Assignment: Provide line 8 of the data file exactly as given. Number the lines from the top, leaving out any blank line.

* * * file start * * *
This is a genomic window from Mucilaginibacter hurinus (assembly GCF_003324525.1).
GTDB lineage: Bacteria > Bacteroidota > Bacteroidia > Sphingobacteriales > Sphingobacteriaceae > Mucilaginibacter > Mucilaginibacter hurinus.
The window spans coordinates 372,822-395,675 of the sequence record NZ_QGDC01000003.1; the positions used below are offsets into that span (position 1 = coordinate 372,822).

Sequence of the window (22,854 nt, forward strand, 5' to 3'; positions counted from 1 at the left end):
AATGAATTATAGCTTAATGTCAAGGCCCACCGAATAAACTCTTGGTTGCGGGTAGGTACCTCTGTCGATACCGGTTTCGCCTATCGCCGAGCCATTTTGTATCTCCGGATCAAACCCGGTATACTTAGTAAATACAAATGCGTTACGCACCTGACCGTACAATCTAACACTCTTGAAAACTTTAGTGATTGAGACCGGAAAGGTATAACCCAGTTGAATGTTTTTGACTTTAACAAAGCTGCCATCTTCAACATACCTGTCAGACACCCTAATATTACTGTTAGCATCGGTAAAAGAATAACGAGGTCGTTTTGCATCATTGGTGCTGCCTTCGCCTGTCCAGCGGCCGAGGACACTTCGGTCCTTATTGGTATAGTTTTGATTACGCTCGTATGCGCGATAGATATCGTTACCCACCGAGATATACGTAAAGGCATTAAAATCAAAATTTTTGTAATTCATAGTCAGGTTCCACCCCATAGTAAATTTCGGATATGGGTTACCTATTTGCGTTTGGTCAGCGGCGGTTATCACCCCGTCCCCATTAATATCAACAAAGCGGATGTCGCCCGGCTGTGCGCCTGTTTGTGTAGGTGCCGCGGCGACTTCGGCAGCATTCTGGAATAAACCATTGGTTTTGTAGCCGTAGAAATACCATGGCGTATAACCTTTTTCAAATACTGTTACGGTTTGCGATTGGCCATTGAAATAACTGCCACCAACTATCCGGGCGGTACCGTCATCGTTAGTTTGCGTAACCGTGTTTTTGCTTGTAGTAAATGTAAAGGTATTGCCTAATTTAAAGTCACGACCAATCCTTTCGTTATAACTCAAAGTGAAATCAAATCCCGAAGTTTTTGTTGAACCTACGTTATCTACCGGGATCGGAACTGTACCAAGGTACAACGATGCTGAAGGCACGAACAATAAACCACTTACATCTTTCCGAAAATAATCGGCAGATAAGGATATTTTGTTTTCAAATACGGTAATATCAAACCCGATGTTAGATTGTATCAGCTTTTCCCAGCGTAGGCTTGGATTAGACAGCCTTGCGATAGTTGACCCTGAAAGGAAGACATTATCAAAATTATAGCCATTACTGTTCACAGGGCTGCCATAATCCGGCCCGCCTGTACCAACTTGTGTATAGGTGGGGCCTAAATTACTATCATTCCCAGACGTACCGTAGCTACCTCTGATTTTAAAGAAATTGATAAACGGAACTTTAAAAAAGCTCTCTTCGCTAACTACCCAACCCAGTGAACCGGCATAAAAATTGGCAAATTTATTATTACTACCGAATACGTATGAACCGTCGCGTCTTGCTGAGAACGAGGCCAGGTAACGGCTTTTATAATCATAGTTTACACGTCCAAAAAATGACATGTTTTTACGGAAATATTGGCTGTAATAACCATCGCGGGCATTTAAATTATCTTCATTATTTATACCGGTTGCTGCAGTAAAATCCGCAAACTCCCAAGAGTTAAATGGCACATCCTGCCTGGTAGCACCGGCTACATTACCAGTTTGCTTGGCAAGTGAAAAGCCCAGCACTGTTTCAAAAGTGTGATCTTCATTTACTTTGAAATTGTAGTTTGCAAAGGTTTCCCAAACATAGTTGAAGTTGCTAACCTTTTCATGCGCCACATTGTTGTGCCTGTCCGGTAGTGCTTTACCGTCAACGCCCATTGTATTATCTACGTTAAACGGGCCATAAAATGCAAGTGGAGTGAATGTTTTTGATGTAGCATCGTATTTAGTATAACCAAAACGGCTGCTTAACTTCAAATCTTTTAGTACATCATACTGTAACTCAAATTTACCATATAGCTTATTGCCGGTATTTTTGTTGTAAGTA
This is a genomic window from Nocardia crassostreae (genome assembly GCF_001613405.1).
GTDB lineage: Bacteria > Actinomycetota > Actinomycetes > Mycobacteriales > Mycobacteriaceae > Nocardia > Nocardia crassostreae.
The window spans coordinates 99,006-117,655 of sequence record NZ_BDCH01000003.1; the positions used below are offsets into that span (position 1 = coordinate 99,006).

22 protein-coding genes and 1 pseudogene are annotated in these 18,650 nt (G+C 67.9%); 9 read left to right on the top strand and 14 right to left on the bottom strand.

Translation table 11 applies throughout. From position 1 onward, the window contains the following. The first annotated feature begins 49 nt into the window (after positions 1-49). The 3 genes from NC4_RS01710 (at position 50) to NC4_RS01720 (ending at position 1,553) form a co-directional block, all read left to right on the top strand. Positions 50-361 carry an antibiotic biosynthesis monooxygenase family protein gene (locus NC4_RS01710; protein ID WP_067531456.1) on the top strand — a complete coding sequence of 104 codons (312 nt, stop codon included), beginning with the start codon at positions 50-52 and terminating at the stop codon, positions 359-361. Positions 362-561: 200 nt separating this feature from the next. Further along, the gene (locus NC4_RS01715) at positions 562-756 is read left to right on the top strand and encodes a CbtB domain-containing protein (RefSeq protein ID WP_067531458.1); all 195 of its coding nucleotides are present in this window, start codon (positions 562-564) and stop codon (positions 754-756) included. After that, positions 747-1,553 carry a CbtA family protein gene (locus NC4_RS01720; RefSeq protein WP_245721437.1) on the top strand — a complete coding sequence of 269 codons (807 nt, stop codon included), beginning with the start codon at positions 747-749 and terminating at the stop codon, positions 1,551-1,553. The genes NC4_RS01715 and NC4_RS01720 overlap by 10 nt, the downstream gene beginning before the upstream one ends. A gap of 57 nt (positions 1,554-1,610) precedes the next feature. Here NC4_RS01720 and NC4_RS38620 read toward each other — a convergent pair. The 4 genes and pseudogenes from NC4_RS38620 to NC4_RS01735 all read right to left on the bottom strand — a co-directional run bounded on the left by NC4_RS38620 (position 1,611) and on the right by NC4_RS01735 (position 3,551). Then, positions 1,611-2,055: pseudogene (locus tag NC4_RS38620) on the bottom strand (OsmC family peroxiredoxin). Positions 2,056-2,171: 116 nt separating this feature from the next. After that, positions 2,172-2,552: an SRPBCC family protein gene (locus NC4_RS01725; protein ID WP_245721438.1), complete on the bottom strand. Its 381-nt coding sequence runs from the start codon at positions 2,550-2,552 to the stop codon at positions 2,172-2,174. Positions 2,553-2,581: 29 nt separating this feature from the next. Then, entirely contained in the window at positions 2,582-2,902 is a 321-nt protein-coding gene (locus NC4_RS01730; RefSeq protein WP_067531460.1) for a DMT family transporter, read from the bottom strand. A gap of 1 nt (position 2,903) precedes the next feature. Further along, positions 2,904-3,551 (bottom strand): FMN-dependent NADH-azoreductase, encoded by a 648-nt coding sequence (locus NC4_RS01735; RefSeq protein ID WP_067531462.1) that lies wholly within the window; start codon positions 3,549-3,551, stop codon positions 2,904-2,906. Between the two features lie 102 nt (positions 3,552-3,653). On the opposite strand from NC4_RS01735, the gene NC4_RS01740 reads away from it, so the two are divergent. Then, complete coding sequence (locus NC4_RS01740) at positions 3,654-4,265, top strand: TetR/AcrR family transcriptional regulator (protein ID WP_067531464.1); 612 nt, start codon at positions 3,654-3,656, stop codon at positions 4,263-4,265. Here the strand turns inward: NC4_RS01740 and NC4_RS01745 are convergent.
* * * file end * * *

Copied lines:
The window spans coordinates 99,006-117,655 of sequence record NZ_BDCH01000003.1; the positions used below are offsets into that span (position 1 = coordinate 99,006).